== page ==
It might be time to skip the disinfectant wipes in favor of good old-fashioned soap and elbow grease.
By Kristi Pahr
February 21, 2020
Like most parents, you probably have a container of disinfectant wipes stowed in pretty much every room. Next to the changing table? Yep. Under the kitchen sink? Of course. In the bathroom? Duh. There's no denying the sheer utility of them—no messy spray, just wipe and go, confident that you've done your part to defeat the spread of germs in your home. Go you!
Unfortunately, a recent report from Consumer Reports shines a light on some of the less awesome parts of the ubiquitous cleaning supply. Namely, quaternary ammonium compounds (quats for short), which as you can probably guess from the name, aren't that great for you or your kids. They're actually registered as pesticides with the EPA. Some wipes also contain bleach or hydrogen peroxide, which are also ... not great. But it's the quats that we really need to be aware of. Compounds like bleach and peroxide are familiar enough that we know to be careful when using them on surfaces our kids might touch, but quats? Who's ever even heard of those?
Turns out, inhaling quats can trigger asthmatic episodes and a 2005 study published in the Journal of the American Medical Association found that disinfectants that contained bleach or quats were responsible for over 30 percent of pesticide-related injuries like eye, skin, and respiratory complaints in school children.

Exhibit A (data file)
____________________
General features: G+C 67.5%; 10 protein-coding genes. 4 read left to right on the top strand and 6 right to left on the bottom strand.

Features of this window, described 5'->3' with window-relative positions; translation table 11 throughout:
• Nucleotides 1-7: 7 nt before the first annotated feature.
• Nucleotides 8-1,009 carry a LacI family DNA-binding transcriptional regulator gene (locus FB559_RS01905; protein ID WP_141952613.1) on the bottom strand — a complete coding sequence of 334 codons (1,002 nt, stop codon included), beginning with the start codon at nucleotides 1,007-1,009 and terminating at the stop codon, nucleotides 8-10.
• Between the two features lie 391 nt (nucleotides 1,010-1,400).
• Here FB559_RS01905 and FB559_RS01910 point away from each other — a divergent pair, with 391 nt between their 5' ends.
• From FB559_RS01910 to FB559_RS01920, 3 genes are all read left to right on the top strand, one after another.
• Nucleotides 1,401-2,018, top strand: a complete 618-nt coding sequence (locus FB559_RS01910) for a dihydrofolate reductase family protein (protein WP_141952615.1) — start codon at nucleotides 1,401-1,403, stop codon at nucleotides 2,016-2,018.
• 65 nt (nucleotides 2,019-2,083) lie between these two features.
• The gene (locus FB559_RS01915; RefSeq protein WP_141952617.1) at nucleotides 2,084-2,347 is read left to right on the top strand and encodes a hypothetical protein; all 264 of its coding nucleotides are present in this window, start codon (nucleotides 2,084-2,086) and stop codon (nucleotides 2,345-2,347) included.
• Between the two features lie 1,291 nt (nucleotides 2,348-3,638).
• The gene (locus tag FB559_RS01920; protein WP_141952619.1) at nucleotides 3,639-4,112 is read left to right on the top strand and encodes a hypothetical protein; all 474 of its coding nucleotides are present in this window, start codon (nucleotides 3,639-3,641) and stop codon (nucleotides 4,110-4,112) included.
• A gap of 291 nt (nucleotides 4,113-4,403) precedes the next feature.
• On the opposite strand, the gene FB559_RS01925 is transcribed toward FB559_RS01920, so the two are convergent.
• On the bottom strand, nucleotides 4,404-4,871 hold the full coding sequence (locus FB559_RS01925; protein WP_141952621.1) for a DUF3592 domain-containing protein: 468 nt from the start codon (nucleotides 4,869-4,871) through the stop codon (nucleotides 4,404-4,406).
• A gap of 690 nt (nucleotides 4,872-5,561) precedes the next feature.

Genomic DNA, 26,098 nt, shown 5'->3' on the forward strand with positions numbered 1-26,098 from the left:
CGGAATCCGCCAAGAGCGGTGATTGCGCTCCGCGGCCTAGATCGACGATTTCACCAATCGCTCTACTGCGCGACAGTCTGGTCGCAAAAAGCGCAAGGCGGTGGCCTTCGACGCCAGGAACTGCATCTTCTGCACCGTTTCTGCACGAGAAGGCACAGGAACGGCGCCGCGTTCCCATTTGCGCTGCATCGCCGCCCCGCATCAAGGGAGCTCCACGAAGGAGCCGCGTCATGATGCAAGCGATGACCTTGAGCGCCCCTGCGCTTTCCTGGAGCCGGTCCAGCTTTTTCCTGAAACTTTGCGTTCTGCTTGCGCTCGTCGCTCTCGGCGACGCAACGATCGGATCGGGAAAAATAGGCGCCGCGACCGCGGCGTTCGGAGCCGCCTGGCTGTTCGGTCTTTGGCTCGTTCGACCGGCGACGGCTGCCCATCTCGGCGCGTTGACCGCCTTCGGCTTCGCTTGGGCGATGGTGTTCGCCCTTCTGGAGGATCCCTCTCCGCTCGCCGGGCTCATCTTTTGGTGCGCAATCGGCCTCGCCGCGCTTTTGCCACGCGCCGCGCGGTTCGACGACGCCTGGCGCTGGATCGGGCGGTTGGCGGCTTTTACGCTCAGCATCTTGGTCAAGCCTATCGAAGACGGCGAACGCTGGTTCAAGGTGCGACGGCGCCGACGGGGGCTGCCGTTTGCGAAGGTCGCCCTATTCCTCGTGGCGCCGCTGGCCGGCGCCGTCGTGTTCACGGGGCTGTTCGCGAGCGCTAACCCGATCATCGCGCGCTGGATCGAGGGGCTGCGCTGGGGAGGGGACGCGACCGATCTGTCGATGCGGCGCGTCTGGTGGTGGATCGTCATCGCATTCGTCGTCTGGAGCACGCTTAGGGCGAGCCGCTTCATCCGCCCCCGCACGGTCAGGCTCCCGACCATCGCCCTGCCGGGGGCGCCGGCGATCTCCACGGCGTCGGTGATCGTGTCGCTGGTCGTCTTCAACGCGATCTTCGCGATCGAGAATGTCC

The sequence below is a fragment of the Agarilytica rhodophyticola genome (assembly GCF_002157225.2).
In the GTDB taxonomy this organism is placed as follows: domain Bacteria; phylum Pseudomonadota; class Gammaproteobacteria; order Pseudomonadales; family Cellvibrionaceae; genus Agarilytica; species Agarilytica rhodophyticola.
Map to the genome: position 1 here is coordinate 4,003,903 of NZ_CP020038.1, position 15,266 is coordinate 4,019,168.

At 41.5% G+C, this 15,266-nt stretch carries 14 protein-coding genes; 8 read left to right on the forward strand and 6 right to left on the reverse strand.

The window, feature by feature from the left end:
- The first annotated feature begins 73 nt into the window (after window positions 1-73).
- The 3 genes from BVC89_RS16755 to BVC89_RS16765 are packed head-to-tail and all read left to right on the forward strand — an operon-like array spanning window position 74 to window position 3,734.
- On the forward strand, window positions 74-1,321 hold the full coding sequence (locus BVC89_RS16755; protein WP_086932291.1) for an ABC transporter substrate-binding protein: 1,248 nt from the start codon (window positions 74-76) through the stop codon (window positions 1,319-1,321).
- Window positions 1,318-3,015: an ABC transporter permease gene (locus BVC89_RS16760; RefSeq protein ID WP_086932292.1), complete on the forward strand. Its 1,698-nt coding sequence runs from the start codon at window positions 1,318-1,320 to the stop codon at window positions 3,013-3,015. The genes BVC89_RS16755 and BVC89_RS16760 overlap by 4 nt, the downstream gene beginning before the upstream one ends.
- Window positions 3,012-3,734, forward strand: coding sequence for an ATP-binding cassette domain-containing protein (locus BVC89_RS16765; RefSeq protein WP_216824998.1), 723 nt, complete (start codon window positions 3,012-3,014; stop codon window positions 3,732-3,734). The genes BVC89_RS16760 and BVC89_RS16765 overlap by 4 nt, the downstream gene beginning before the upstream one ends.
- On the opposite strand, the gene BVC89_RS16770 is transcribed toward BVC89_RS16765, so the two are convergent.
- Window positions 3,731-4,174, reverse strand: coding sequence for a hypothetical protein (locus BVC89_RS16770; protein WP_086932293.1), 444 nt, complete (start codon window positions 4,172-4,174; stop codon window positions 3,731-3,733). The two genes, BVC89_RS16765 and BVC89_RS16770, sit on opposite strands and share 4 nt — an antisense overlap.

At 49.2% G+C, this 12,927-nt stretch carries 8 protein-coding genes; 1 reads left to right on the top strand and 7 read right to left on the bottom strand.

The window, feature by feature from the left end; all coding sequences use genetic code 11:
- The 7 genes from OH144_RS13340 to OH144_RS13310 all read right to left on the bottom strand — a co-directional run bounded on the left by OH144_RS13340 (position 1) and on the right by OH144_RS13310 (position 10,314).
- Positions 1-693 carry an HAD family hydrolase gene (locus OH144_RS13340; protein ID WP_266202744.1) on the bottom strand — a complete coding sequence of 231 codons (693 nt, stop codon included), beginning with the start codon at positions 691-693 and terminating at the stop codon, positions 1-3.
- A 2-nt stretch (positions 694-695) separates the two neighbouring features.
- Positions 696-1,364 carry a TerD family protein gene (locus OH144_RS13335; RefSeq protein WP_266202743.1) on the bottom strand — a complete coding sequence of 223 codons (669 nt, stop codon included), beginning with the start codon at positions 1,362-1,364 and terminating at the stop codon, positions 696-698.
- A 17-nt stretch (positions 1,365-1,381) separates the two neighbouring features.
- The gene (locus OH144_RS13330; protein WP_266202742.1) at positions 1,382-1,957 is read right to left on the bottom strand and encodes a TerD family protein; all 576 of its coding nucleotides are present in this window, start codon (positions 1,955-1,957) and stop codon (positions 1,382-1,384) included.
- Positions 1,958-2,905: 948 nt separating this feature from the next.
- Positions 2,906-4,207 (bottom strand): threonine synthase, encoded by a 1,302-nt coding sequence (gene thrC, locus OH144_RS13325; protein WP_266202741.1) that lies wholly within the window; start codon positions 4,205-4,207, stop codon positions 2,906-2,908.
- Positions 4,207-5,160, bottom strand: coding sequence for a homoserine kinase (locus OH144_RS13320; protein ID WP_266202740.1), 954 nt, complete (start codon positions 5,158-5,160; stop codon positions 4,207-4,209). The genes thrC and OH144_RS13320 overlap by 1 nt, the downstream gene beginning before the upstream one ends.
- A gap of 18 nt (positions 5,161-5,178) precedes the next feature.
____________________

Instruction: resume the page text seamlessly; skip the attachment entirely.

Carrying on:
In fact, kids are at higher risk than adults from these compounds. “Kids breathe more air per pound of bodyweight than an adult does. Their exposure will be greater in terms of inhalation than an adult exposure would be,” Jerome Paulson, M.D., a pediatrician and emeritus professor at George Washington University, told Consumer Reports.
The takeaway is this: Go easy on the disinfectants that kill bacteria and viruses. If you're not in a medical or child care facility, you probably don't need to disinfect many surfaces in your home. A good, old-fashioned cleaning can do the trick. (You can take a look at the Environmental Protection Agency's list of cleaners that aren't known to trigger respiratory difficulties.)
However, there are times when you might want to disinfect your home, like when someone has a stomach bug or the flu. Read labels and use products correctly—many need to maintain contact with the contaminated surface for several minutes before disinfection is considered complete.
And be mindful of using disinfectants anywhere near kids or older adults. Make sure there's adequate ventilation and keep little hands from contacting surfaces still wet with disinfectants—let them dry completely.
Maintaining a clean home is important, but disinfecting every surface every day is overkill. Save the money you spend on wipes and maybe treat yourself instead!